Can’t wait to share all of the events coming up in December with you!
November 21, 2017
The last ten days have been VERY busy for me! I have made many contacts with area nets and hams, attended the Region A Healthcare meeting and volunteered to put together mini-training sessions with the area hospitals, health departments and other facilities to help their radio users become more familiar with and more comfortable using their amateur radios! I have also started to prepare for the December meeting. KE0LMZ and I have many fun, Christmas themed things planned! In my “spare” time, I have been studying for my extra license.
First up, I have been emailing, checking in on area nets and otherwise reaching out to various amateur radio clubs and organizations in the area. As we gain more affiliates, our network and community grow larger. The main principle of ARES is to be there in times of emergency to provide communication support for people in need. I feel that to do this, I should be out there, visible and accessible to those in our group, community and beyond!
This leads me to the second item. I was graciously invited by KD0CNC to attend the Region A Healthcare meeting which took place this morning. I was able to learn SO much. I now know names and faces of quite a few of our area Emergency Managers, healthcare organization staff and more! They all seemed very motivated to work with the amateur radio community to strengthen their ties to us and learn more about us. I have a few things in the works and as soon as they are set in stone, I will roll them out to our fantastic ARES members!
Finally, KE0LMZ and I have been working hard on plans for our “Christmas” meeting. We would love for as many members of the group to attend as possible because we would like to take a group picture at the December 9th meeting. Please wear a white shirt! Don’t worry if you can’t attend, as I will list our members not appearing in the photo on the page as well.
I want to thank Cary Altman. Along with my independent study for my Extra Class license, I have gone almost daily to see the “Extra question of the day” on his group’s Facebook page: WAARCI, Inc FB Page. This kind of outreach to the community is priceless and his efforts are greatly appreciated!
That’s all for now! I’ll be back with more news from the EC front in a week or two!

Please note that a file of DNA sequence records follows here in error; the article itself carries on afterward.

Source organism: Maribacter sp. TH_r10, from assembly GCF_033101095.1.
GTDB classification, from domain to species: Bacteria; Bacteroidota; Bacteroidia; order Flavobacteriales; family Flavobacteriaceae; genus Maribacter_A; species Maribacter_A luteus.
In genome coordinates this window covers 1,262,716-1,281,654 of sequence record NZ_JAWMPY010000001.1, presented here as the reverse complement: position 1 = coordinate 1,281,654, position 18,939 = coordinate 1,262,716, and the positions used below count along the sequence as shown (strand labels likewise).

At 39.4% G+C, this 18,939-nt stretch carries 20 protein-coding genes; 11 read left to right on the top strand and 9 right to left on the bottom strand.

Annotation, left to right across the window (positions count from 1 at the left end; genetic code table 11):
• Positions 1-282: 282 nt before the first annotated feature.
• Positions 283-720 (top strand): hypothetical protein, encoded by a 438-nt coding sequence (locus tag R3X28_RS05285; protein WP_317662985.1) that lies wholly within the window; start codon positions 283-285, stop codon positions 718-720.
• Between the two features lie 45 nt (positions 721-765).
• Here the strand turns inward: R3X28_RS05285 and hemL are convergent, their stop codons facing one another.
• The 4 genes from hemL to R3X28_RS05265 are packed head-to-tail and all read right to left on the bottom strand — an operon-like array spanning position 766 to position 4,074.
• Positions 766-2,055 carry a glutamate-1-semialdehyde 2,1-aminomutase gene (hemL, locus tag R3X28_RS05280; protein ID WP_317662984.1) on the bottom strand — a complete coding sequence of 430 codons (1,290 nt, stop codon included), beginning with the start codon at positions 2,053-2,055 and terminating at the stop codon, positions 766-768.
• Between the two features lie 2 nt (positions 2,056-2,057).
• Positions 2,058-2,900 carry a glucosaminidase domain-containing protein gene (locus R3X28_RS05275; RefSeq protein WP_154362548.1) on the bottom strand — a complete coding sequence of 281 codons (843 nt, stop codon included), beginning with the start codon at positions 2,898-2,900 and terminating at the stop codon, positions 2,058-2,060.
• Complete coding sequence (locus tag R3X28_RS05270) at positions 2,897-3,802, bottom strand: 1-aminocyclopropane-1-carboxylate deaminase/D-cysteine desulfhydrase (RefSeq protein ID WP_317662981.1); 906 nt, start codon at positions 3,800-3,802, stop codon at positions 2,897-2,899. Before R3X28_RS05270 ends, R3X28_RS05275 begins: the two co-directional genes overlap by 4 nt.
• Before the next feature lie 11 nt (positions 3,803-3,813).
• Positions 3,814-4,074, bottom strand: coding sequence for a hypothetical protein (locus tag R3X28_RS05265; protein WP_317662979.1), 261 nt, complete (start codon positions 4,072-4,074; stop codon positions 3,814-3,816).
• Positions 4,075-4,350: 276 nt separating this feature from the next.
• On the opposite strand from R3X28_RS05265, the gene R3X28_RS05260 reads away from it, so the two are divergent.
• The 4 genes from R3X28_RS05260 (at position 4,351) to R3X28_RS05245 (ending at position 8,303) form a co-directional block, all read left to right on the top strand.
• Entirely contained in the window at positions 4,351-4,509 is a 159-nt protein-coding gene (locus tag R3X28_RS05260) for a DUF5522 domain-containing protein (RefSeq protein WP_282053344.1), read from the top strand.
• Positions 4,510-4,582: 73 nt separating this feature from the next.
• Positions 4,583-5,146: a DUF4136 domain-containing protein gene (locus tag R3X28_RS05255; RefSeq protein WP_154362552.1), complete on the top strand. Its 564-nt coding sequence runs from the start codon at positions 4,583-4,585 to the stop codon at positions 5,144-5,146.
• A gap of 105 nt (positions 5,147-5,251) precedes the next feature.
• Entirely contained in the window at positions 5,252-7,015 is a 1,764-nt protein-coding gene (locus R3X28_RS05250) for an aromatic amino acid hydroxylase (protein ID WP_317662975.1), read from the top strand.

Meet Foxtrot, the new BC ARES group mascot! He is already doing a great job guarding the BC ARES members’ Christmas gifts!
November 11, 2017
This blog will be a bit different. I had the honor of presenting Rick Wade (KD0CNC) with a plaque today. This commemorative plaque was to thank him for his years of service as the Emergency Coordinator of the Benton County, MO ARES. Below you will find the speech I gave when presenting him with his plaque. I hope it conveys the kind of persistent, loyal, supportive person Rick is and I am thankful I could share it with you.
“I remember the first time I met Rick. Roger (KD0WXT) took me to the Lebanon Hamfest a few years ago. At that time, I had no interest in Amateur Radio. I hadn’t even heard of it. I was convinced I would be fine with my computer and cell phone.
Eventually, I attended a couple of ARES meetings with Roger and Rick continued to sell me on the idea of becoming a ham.
I turned studying for my tech license into a homeschool class and Renee (my daughter) and I were licensed on the same day in December 2016.
In the following months, Rick and the ARES group taught me to build a Dipole antenna and a J pole antenna. They taught me to properly hook up radios. They made me feel welcome and and never treated me like I was “just a woman”, which is something I appreciated.
Rick continues to challenge me so I can better myself.
Thank you so much, Rick, for all of your efforts!”
And at the very same meeting, Rick presented me with my EC certificate. I appreciated his touching words and good humor!
November 8, 2017
I have had a busy week! I am in the middle of reading the entire EC Manual, so I have a well-rounded idea of where to begin my journey as your EC! I am particularly looking forward to running drills and I will be talking to the ARES members at the upcoming meeting to find out who has taken part in drills in the past and can help me set up and run them in the future.
I recently completed the following FEMA training: ICS 100, 200, 700 and 800. I intend to take quite a few more which have been recommended by members of other ARES groups. I have signed up to take the 9 week EC course with the ARRL and that begins at the end of November.
I have been checking into quite a few other 2m nets in the area to promote unity and cooperation between our groups. Any nets I check in on, I will also list on our Nets page so you can participate, too, if you wish. Two of these nets happened this morning. I ran the Region A Healthcare Net at 9 am on the Warrensburg repeater which reaches out to amateur radio operators (hopefully some in healthcare facilities) and at 10 am I checked into the Camden County Emergency Net on the Lake of the Ozarks repeater. Part of my goal is to spread the word about these nets and encourage as many hams as possible to participate.
Along the lines of promoting unity and cooperation, I am reaching out to area groups/clubs to ask them to become affiliates. We can all help and learn from each other!
I have reached out to Mike Bellinger about attending one of our meetings and though he is very busy, I hope to have him attend one soon!
My intention in the near future is to reach out to the Sheriff’s Department, Police Department, Fire Department and the Emergency Managers of Warsaw, Lincoln and Cole Camp to offer our assistance and cooperation with training and practices they may hold.
I welcome any and all ideas which you have for making the BC ARES inviting, fun and effective! I look forward to speaking with all of you!